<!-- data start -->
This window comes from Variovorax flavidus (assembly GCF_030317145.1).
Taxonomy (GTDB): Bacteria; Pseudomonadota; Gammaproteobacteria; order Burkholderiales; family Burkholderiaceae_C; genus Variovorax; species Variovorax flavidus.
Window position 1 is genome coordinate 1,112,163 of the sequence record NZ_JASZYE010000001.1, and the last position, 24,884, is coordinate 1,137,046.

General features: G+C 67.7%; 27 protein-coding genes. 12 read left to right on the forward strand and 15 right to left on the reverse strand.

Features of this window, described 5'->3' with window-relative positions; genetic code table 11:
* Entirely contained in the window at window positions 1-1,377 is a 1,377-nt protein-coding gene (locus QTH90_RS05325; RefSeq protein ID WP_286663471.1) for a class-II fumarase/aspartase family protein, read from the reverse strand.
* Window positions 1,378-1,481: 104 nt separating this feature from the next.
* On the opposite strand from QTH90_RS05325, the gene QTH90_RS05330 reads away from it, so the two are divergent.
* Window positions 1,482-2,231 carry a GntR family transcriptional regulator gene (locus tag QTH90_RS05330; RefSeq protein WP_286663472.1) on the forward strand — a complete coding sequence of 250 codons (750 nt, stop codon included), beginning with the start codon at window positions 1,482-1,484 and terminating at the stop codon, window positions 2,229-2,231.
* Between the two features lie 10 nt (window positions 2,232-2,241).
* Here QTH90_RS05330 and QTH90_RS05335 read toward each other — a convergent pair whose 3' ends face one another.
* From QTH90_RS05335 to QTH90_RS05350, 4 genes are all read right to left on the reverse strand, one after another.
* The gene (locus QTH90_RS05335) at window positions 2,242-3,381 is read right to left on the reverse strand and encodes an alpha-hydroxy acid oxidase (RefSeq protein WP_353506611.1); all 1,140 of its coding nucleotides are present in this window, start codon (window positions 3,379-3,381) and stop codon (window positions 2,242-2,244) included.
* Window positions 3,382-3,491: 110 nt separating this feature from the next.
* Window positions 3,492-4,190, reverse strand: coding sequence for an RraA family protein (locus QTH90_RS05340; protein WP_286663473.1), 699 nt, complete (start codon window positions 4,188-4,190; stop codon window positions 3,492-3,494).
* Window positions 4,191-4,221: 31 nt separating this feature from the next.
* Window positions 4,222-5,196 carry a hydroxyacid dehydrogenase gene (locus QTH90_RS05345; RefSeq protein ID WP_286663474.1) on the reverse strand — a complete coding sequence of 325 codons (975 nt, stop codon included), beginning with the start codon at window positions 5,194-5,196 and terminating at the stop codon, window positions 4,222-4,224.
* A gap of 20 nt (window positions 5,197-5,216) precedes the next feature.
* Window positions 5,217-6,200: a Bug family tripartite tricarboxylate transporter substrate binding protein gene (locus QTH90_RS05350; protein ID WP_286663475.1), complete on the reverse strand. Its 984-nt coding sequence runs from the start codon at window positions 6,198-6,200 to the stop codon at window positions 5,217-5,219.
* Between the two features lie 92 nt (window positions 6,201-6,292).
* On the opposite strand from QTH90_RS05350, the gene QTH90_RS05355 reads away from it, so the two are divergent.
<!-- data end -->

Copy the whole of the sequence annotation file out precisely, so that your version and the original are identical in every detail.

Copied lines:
This window comes from Variovorax flavidus (assembly GCF_030317145.1).
Taxonomy (GTDB): Bacteria; Pseudomonadota; Gammaproteobacteria; order Burkholderiales; family Burkholderiaceae_C; genus Variovorax; species Variovorax flavidus.
Window position 1 is genome coordinate 1,112,163 of the sequence record NZ_JASZYE010000001.1, and the last position, 24,884, is coordinate 1,137,046.

General features: G+C 67.7%; 27 protein-coding genes. 12 read left to right on the forward strand and 15 right to left on the reverse strand.

Features of this window, described 5'->3' with window-relative positions; genetic code table 11:
* Entirely contained in the window at window positions 1-1,377 is a 1,377-nt protein-coding gene (locus QTH90_RS05325; RefSeq protein ID WP_286663471.1) for a class-II fumarase/aspartase family protein, read from the reverse strand.
* Window positions 1,378-1,481: 104 nt separating this feature from the next.
* On the opposite strand from QTH90_RS05325, the gene QTH90_RS05330 reads away from it, so the two are divergent.
* Window positions 1,482-2,231 carry a GntR family transcriptional regulator gene (locus tag QTH90_RS05330; RefSeq protein WP_286663472.1) on the forward strand — a complete coding sequence of 250 codons (750 nt, stop codon included), beginning with the start codon at window positions 1,482-1,484 and terminating at the stop codon, window positions 2,229-2,231.
* Between the two features lie 10 nt (window positions 2,232-2,241).
* Here QTH90_RS05330 and QTH90_RS05335 read toward each other — a convergent pair whose 3' ends face one another.
* From QTH90_RS05335 to QTH90_RS05350, 4 genes are all read right to left on the reverse strand, one after another.
* The gene (locus QTH90_RS05335) at window positions 2,242-3,381 is read right to left on the reverse strand and encodes an alpha-hydroxy acid oxidase (RefSeq protein WP_353506611.1); all 1,140 of its coding nucleotides are present in this window, start codon (window positions 3,379-3,381) and stop codon (window positions 2,242-2,244) included.
* Window positions 3,382-3,491: 110 nt separating this feature from the next.
* Window positions 3,492-4,190, reverse strand: coding sequence for an RraA family protein (locus QTH90_RS05340; protein WP_286663473.1), 699 nt, complete (start codon window positions 4,188-4,190; stop codon window positions 3,492-3,494).
* Window positions 4,191-4,221: 31 nt separating this feature from the next.
* Window positions 4,222-5,196 carry a hydroxyacid dehydrogenase gene (locus QTH90_RS05345; RefSeq protein ID WP_286663474.1) on the reverse strand — a complete coding sequence of 325 codons (975 nt, stop codon included), beginning with the start codon at window positions 5,194-5,196 and terminating at the stop codon, window positions 4,222-4,224.
* A gap of 20 nt (window positions 5,197-5,216) precedes the next feature.
* Window positions 5,217-6,200: a Bug family tripartite tricarboxylate transporter substrate binding protein gene (locus QTH90_RS05350; protein ID WP_286663475.1), complete on the reverse strand. Its 984-nt coding sequence runs from the start codon at window positions 6,198-6,200 to the stop codon at window positions 5,217-5,219.
* Between the two features lie 92 nt (window positions 6,201-6,292).
* On the opposite strand from QTH90_RS05350, the gene QTH90_RS05355 reads away from it, so the two are divergent.